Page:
This tutorial will help you understand how OneWebSQL™ fits into the application development process. It explains how OneWebSQL™ can be incorporated into your development workflow to make your work easier and more streamlined, and it details the types of team members who will find this tool useful.
This guide is intended to provide a general overview of OneWebSQL™ without too many technical details. The details are fully laid out in the other guides.
Let's begin with the people who drive the development process.
Now we'll go into a bit more detail about how all of this fits together. At the beginning of the project, after getting the user requirements, the architect generates use cases and from these creates the functional specification and the data model. The functional specification defines how the application works, while the data model defines how the data is stored.
Let's take a closer look at the data model:
The data model consists of:
In more detail, the resulting Java classes (DAO/POJO/DICT) are based on the Entity Relationship Diagram and the content of the dictionary tables from the architect's data model. The schema, dictionary data, and other initial data are also used to generate the SQL that actually makes the database.
Once we have the data model and associated Java classes, the developer gets in on the project. Based on the specification, the developer writes the application code, i.e., the user interface and business logic, incorporating the generated classes from OneWebSQL™ where appropriate. Finally, when the application is running, it accesses the database through the OneWebSQL™ runtime. Specifically, the Data Access Objects in the code inherit from the BaseDAO class, which is in the OneWebSQL™ runtime. Here is a basic diagram of the OneWebSQL™ runtime layer within the final system:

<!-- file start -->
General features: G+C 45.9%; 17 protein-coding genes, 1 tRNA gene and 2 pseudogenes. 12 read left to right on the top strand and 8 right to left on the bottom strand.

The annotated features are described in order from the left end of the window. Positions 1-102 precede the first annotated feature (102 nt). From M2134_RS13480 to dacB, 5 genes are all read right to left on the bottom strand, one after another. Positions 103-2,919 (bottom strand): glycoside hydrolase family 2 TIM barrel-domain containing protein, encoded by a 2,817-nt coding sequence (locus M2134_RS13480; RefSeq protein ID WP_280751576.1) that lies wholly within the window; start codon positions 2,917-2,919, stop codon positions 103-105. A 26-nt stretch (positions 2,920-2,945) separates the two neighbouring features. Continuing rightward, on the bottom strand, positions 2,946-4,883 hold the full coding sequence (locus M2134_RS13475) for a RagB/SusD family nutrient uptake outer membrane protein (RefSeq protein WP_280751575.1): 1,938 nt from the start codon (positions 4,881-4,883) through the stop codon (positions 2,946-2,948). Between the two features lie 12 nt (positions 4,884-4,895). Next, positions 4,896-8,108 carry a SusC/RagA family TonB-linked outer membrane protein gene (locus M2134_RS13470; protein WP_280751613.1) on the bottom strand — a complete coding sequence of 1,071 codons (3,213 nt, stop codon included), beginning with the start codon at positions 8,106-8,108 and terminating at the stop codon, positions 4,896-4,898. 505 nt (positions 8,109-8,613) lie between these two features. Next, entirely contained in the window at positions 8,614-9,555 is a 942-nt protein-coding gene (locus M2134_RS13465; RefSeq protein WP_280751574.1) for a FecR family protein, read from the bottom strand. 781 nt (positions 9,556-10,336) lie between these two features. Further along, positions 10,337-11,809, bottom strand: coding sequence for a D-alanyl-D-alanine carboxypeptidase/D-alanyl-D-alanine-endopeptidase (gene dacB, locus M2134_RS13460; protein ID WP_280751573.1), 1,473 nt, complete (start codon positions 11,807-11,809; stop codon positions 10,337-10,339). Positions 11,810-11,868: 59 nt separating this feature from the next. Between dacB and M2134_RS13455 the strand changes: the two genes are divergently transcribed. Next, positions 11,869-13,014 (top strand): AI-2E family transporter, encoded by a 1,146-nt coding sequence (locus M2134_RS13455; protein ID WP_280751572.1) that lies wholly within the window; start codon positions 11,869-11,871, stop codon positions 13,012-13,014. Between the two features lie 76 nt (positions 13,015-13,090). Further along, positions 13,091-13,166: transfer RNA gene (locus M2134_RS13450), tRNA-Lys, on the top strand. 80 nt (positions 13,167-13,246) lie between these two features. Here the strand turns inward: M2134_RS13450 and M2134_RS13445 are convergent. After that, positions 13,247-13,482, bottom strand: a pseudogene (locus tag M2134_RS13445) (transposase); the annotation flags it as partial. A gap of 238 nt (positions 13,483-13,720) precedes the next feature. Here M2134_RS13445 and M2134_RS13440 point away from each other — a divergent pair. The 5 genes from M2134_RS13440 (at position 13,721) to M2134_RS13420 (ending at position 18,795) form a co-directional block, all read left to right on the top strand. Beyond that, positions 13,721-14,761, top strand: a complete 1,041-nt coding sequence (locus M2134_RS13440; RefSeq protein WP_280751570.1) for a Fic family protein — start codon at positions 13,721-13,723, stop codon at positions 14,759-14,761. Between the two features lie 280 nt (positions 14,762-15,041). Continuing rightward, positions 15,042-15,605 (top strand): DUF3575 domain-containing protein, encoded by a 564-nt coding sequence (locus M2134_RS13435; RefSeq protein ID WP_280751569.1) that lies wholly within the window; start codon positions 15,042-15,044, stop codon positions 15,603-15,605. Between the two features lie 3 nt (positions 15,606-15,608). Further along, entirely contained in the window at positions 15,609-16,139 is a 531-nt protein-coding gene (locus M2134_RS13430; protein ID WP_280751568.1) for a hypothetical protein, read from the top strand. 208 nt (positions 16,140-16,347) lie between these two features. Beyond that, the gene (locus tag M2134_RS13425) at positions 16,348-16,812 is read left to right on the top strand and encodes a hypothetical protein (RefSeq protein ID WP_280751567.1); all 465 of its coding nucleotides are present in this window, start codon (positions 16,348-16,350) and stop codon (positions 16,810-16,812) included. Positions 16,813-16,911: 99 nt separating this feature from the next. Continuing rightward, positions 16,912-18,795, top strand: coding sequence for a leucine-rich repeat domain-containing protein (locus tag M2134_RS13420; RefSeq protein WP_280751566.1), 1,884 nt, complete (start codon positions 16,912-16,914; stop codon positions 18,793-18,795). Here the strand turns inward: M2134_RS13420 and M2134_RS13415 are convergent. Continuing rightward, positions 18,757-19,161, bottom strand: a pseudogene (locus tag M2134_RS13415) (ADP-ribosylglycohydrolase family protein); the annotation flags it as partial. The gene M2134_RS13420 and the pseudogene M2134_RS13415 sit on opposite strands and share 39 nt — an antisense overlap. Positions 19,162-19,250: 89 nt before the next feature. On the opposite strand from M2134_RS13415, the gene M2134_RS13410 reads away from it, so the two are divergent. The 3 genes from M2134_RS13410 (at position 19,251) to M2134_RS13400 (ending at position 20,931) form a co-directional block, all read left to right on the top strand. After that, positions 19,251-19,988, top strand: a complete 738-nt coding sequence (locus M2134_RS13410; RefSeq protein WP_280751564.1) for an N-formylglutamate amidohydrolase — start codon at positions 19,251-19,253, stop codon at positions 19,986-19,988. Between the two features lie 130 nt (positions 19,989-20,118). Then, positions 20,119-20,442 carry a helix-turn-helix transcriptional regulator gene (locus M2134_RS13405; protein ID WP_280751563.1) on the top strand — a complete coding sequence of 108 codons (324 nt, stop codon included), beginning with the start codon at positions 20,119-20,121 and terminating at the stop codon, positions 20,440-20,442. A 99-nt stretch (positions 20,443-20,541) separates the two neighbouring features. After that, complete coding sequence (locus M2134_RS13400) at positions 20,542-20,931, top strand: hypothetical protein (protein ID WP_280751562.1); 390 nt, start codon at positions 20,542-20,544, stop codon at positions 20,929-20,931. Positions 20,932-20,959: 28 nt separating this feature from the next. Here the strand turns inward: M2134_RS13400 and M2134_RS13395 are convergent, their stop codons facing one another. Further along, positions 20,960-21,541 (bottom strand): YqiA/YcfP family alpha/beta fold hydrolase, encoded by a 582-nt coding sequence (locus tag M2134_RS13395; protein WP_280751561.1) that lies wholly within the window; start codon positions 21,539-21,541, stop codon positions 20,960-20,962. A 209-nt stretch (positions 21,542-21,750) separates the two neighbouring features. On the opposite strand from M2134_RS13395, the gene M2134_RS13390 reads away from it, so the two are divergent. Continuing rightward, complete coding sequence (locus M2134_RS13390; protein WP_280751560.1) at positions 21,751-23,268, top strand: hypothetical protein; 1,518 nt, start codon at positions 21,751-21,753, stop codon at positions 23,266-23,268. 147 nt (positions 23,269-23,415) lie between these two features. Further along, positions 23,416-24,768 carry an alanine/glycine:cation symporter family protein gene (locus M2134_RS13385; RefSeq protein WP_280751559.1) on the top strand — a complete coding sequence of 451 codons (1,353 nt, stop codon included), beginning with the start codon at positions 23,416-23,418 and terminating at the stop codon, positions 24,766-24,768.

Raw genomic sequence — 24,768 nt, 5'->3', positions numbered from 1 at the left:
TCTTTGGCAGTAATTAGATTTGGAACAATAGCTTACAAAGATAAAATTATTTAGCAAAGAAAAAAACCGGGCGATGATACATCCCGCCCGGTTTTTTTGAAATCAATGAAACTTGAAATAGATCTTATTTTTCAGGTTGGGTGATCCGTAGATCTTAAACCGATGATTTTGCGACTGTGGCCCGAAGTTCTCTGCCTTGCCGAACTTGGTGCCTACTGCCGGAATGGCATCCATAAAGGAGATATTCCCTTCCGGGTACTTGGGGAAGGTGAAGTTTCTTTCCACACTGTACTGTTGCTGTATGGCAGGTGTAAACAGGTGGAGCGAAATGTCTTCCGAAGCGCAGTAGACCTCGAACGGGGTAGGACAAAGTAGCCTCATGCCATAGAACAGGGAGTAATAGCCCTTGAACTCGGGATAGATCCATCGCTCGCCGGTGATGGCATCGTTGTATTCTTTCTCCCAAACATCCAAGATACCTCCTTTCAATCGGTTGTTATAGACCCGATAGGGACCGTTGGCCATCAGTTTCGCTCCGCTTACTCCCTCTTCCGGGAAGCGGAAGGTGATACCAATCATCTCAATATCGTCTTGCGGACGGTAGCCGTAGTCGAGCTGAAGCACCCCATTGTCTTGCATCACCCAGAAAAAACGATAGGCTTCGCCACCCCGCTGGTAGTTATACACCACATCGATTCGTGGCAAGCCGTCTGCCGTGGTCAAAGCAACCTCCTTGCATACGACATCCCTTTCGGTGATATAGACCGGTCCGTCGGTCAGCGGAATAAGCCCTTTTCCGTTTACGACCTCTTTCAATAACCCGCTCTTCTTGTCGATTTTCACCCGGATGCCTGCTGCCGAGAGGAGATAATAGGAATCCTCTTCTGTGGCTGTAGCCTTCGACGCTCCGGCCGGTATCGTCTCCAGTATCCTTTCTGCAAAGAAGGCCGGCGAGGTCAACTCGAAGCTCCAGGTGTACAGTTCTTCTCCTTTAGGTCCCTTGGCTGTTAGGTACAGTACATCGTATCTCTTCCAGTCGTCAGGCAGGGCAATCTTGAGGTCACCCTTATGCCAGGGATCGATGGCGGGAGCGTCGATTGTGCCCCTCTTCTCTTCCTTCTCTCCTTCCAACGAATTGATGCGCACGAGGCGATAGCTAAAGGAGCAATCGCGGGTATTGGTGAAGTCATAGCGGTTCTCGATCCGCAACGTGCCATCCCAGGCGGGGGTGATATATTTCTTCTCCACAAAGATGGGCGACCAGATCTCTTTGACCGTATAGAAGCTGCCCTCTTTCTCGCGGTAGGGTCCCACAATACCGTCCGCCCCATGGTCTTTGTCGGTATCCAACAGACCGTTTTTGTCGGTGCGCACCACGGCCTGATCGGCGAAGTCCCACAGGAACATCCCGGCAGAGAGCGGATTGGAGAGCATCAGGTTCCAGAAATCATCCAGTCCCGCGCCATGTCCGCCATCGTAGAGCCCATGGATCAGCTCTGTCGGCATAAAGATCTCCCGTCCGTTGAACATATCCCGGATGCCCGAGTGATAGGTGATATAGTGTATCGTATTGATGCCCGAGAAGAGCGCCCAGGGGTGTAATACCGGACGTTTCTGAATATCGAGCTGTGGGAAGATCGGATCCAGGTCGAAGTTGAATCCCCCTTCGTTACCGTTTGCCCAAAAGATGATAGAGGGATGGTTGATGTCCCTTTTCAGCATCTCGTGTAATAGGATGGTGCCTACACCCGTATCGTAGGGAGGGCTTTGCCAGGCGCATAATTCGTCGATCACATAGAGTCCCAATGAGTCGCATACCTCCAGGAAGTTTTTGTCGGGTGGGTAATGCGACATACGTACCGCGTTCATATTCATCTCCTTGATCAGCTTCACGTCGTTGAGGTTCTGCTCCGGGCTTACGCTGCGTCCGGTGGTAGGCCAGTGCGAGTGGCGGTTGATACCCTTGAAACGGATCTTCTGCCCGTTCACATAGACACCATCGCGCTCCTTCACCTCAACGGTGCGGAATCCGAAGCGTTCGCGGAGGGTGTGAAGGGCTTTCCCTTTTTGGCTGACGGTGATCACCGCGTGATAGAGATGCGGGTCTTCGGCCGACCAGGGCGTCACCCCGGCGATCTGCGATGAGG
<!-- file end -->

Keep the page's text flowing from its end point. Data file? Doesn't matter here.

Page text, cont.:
This is how systems are made with OneWebSQL™.
In the previous sections we've taken a close look at the system development process, from the initial user requirements to the final system. No development process would be complete, however, without accounting for lots and lots of changes. Projects go through a cycle of changes, implementations, and tests.
Let's see how OneWebSQL™ supports this development model.
Change usually starts with updated user requirements, which necessitate a change in the system. Often, the vision for the system changes and it is necessary to change the data model.
At this point OneWebSQL™ comes back into play. The updated data model is re-processed by the OneWebSQL™ code generator.
This will make new versions of the Java classes that reflect the changes in the database. Here is where OneWebSQL™ really saves time: these new Java classes will cause compilation errors, so that the developer doesn't have to manually comb through the code looking for outdated classes. Instead, the developer can use the compilation errors to easily locate and update the necessary areas of code.
This often-forgotten phase is nevertheless important to any project: the part where the system is up and running. In this phase it is important that any problems that may come up are identified and solved quickly.
OneWebSQL™ is ideal for maintenance because it exists as a very thin layer between the application and the database. In large systems, this simplicity makes optimization easier and helps administrators more quickly find the reasons behind any system crash.
There is no magic in the OneWebSQL™ layer: no caches, no lazy loading, no deferred writes, etc. Database operations are performed in exactly the same order as they are written in the code. This makes for transparent troubleshooting.